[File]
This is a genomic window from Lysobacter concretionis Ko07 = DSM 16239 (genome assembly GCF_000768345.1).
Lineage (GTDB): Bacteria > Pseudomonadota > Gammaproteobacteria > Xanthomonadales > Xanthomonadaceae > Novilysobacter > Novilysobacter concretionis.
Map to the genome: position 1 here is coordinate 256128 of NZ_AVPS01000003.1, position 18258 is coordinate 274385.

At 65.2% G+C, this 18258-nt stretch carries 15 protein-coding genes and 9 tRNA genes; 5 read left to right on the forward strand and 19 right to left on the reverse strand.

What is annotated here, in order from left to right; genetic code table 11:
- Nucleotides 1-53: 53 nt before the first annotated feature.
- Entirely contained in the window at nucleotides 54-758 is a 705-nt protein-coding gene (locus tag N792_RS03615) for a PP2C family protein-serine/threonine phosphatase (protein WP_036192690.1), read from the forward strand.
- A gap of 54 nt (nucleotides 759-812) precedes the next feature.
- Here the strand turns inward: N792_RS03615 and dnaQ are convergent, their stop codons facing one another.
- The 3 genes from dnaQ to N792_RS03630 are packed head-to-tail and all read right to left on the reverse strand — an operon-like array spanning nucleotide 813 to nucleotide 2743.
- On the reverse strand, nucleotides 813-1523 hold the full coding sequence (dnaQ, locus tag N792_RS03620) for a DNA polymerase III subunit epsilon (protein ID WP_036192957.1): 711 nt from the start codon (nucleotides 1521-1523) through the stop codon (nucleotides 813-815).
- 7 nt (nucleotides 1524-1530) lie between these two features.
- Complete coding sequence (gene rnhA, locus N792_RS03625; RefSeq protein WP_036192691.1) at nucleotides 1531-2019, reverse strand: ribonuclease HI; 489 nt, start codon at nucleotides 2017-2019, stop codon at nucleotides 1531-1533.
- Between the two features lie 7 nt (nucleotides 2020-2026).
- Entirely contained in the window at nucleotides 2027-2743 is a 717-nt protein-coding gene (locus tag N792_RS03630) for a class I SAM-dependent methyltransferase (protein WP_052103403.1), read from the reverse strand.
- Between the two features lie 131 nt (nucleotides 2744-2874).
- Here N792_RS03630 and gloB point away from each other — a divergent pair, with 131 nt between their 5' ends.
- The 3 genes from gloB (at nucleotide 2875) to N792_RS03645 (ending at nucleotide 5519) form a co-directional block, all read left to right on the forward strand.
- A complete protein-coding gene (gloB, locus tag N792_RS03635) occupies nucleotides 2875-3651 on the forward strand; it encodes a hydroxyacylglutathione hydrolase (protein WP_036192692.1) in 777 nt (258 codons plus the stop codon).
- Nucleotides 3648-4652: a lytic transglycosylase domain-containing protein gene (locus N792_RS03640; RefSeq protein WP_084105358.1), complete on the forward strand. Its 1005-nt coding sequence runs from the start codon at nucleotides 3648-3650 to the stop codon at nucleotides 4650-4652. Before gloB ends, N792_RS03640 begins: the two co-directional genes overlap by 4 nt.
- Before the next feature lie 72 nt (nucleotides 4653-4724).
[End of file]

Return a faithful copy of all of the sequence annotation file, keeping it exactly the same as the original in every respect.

This is a genomic window from Lysobacter concretionis Ko07 = DSM 16239 (genome assembly GCF_000768345.1).
Lineage (GTDB): Bacteria > Pseudomonadota > Gammaproteobacteria > Xanthomonadales > Xanthomonadaceae > Novilysobacter > Novilysobacter concretionis.
Map to the genome: position 1 here is coordinate 256128 of NZ_AVPS01000003.1, position 18258 is coordinate 274385.

At 65.2% G+C, this 18258-nt stretch carries 15 protein-coding genes and 9 tRNA genes; 5 read left to right on the forward strand and 19 right to left on the reverse strand.

What is annotated here, in order from left to right; genetic code table 11:
- Nucleotides 1-53: 53 nt before the first annotated feature.
- Entirely contained in the window at nucleotides 54-758 is a 705-nt protein-coding gene (locus tag N792_RS03615) for a PP2C family protein-serine/threonine phosphatase (protein WP_036192690.1), read from the forward strand.
- A gap of 54 nt (nucleotides 759-812) precedes the next feature.
- Here the strand turns inward: N792_RS03615 and dnaQ are convergent, their stop codons facing one another.
- The 3 genes from dnaQ to N792_RS03630 are packed head-to-tail and all read right to left on the reverse strand — an operon-like array spanning nucleotide 813 to nucleotide 2743.
- On the reverse strand, nucleotides 813-1523 hold the full coding sequence (dnaQ, locus tag N792_RS03620) for a DNA polymerase III subunit epsilon (protein ID WP_036192957.1): 711 nt from the start codon (nucleotides 1521-1523) through the stop codon (nucleotides 813-815).
- 7 nt (nucleotides 1524-1530) lie between these two features.
- Complete coding sequence (gene rnhA, locus N792_RS03625; RefSeq protein WP_036192691.1) at nucleotides 1531-2019, reverse strand: ribonuclease HI; 489 nt, start codon at nucleotides 2017-2019, stop codon at nucleotides 1531-1533.
- Between the two features lie 7 nt (nucleotides 2020-2026).
- Entirely contained in the window at nucleotides 2027-2743 is a 717-nt protein-coding gene (locus tag N792_RS03630) for a class I SAM-dependent methyltransferase (protein WP_052103403.1), read from the reverse strand.
- Between the two features lie 131 nt (nucleotides 2744-2874).
- Here N792_RS03630 and gloB point away from each other — a divergent pair, with 131 nt between their 5' ends.
- The 3 genes from gloB (at nucleotide 2875) to N792_RS03645 (ending at nucleotide 5519) form a co-directional block, all read left to right on the forward strand.
- A complete protein-coding gene (gloB, locus tag N792_RS03635) occupies nucleotides 2875-3651 on the forward strand; it encodes a hydroxyacylglutathione hydrolase (protein WP_036192692.1) in 777 nt (258 codons plus the stop codon).
- Nucleotides 3648-4652: a lytic transglycosylase domain-containing protein gene (locus N792_RS03640; RefSeq protein WP_084105358.1), complete on the forward strand. Its 1005-nt coding sequence runs from the start codon at nucleotides 3648-3650 to the stop codon at nucleotides 4650-4652. Before gloB ends, N792_RS03640 begins: the two co-directional genes overlap by 4 nt.
- Before the next feature lie 72 nt (nucleotides 4653-4724).